Offbeat Adventure

These 10 Urban Hikes Are Hiding in a Metropolis Near You

If you live in a big city, you're probably used to getting by with barely any exposure to nature. Sure, there are trees lining the sidewalk, the occasional raccoon, and copious numbers of squirrel transplants. But if you really wanted to experience the raw, untamed wild, you'd have to forge a path far from civilization. Right? Well, no. You don't have to be Lewis or Clark — there are scenic adventures to be had in U.S. cities coast to coast.

The Top 10 Urban Hikes, East Coast to West

High Line, New York City

30 feet (9.1 meters) above the streets, New York City's High Line trail is a repurposed train line that ran from 1934 to 1980. In 2014, it was transformed into a lush greenway, giving New Yorkers a place to commune with nature that isn't Central Park.

Schuylkill River Trail, Philadelphia

This trail is technically still under construction, but when it's finished, it will offer 131 miles (211 kilometers) of connected pathways. Already, urban explorers can navigate the 10-mile (16-kilometer) river path from the Philadelphia Zoo to the iconic art museum steps.

Mall and Monuments Route, Washington, D.C.

If a hike is an outdoor exercise enhanced by incredible views, then the Mall and Monuments Route is one of the best hikes in the East. Over the course of just three miles, you'll pass the Washington Monument, the Lincoln Memorial, and the Smithsonian Castle.

South Shore Nature Sanctuary, Chicago

Even a lot of Chicagoans don't really know about this six-acre nature preserve on the South Side. It might not offer an especially strenuous hike, but it's a great place to go birdwatching and dine on a picnic lunch.

Chain of Lakes, Minneapolis

It takes almost 15 miles of pedestrian and bike trails to encircle the six lakes at the imaginatively named Chain of Lakes Park in downtown Minneapolis. You'll also find five beaches for good, summery vibes.

Butler Trail, Austin

While you navigate the Butler Trail that encircles Lady Bird Lake, you'll discover a modern steel boardwalk, a natural spring for swimming, and, oh yeah, the millions of bats that live underneath Congress Avenue bridge. It's an Austin staple that you really can't miss.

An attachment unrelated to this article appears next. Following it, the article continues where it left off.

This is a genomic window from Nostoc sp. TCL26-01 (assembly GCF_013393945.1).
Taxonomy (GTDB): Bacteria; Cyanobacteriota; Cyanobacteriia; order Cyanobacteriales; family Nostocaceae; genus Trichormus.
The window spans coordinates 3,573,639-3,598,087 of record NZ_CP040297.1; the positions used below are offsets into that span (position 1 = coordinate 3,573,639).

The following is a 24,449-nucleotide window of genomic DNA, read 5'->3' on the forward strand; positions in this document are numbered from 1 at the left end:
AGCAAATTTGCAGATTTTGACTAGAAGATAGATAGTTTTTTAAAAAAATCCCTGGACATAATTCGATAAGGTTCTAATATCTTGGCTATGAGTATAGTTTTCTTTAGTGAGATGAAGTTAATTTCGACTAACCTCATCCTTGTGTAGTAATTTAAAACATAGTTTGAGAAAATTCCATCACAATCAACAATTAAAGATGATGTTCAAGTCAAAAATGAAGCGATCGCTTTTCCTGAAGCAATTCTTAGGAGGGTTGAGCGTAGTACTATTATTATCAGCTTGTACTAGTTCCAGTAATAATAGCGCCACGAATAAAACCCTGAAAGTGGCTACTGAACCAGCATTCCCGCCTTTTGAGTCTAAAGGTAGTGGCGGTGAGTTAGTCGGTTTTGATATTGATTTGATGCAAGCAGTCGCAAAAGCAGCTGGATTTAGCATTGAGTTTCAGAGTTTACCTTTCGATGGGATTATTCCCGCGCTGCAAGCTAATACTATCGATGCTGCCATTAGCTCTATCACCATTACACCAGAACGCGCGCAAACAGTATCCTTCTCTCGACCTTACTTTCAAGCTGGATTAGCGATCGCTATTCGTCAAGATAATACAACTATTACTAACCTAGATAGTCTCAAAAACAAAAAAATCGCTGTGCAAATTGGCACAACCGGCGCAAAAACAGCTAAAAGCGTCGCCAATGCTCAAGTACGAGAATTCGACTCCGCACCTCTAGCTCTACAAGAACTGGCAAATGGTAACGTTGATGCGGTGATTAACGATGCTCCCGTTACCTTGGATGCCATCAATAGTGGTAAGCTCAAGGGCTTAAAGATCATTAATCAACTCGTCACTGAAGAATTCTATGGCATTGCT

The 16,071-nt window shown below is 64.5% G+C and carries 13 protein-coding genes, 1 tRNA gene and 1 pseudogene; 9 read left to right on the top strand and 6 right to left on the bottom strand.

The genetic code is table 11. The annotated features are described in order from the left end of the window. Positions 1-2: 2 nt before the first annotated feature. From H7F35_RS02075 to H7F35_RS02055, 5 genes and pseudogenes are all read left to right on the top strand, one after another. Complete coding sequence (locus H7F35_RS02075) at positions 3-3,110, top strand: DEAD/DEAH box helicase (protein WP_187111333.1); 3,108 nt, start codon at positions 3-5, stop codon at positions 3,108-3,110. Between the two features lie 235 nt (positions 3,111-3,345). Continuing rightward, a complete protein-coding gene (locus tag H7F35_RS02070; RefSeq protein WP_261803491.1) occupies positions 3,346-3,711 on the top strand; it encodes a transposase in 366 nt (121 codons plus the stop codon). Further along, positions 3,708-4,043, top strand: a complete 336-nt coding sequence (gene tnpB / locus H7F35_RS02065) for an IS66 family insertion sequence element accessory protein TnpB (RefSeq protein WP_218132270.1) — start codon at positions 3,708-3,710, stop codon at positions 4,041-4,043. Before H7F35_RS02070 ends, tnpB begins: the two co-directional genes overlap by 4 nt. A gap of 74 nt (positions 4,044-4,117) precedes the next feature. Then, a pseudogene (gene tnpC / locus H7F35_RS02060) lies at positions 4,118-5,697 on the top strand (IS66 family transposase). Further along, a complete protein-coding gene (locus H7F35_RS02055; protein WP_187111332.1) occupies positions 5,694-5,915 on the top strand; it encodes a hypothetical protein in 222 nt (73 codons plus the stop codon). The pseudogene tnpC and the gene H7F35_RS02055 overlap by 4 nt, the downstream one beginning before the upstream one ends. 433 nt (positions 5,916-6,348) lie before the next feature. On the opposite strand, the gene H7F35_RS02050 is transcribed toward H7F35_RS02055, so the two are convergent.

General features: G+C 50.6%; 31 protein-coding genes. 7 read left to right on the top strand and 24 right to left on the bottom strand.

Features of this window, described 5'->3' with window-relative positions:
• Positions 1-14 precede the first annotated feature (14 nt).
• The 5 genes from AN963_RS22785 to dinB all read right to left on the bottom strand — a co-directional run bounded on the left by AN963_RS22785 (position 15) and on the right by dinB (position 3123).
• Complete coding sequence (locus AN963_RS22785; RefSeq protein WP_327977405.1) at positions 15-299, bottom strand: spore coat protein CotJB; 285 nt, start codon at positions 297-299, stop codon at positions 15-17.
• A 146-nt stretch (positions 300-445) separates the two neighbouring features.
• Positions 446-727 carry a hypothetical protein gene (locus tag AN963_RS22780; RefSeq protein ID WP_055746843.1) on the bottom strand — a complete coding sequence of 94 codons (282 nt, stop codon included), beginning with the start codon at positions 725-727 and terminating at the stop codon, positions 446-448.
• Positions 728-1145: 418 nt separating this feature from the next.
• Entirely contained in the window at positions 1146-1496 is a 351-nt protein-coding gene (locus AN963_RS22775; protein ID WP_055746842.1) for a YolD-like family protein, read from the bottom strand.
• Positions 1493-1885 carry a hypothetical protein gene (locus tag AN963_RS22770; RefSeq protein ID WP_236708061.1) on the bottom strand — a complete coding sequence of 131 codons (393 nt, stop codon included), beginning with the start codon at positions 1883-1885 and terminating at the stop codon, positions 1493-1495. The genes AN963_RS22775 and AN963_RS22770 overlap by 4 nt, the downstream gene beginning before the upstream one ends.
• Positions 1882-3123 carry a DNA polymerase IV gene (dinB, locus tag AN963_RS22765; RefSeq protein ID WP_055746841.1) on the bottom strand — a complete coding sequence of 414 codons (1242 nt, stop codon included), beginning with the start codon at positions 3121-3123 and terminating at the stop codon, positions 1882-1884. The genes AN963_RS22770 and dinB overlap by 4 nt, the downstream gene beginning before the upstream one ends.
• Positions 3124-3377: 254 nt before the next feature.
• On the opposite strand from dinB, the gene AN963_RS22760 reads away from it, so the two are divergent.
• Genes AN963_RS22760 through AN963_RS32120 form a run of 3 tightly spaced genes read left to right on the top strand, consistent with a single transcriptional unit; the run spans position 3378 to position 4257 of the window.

Red Rocks Park, Denver

Denver is obviously a great spot to launch a hike into the mountains, but Red Rocks Park is a little closer to the urban action. These paths are set 6,280 feet above sea level, so take that challenge into account before setting out.

Jordan River Parkway, Salt Lake City

This 40-mile (64-kilometer) path is a relatively easy journey that follows the lush Jordan River as it makes its way to the Great Salt Lake. The large main trail also features several offshoot branches.

Griffith Park, Los Angeles

Griffith Park is one of the better-known urban parks in the country — it's certainly one of the most frequently filmed, seeing as it's the land on which the Hollywood sign is located. It's high enough to escape the worst smog, and it's also home to a surprisingly large population of wildlife.

Diamond Head, Honolulu

Towering right above downtown Honolulu is Diamond Head, an extinct volcanic crater with a path leading right to the rim. The hike is only about a 1.5-hour round-trip, but it takes you back 300,000 years to the formation of one of Hawaii's most iconic features.

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There are thousands of hikes waiting for you and your family. In "Families on Foot," Jennifer Pharr Davis and Brew Davis explore the wilderness with families in mind. We handpick reading recommendations we think you may like. If you choose to make a purchase, Curiosity will get a share of the sale.

Written by Reuben Westmaas August 10, 2018

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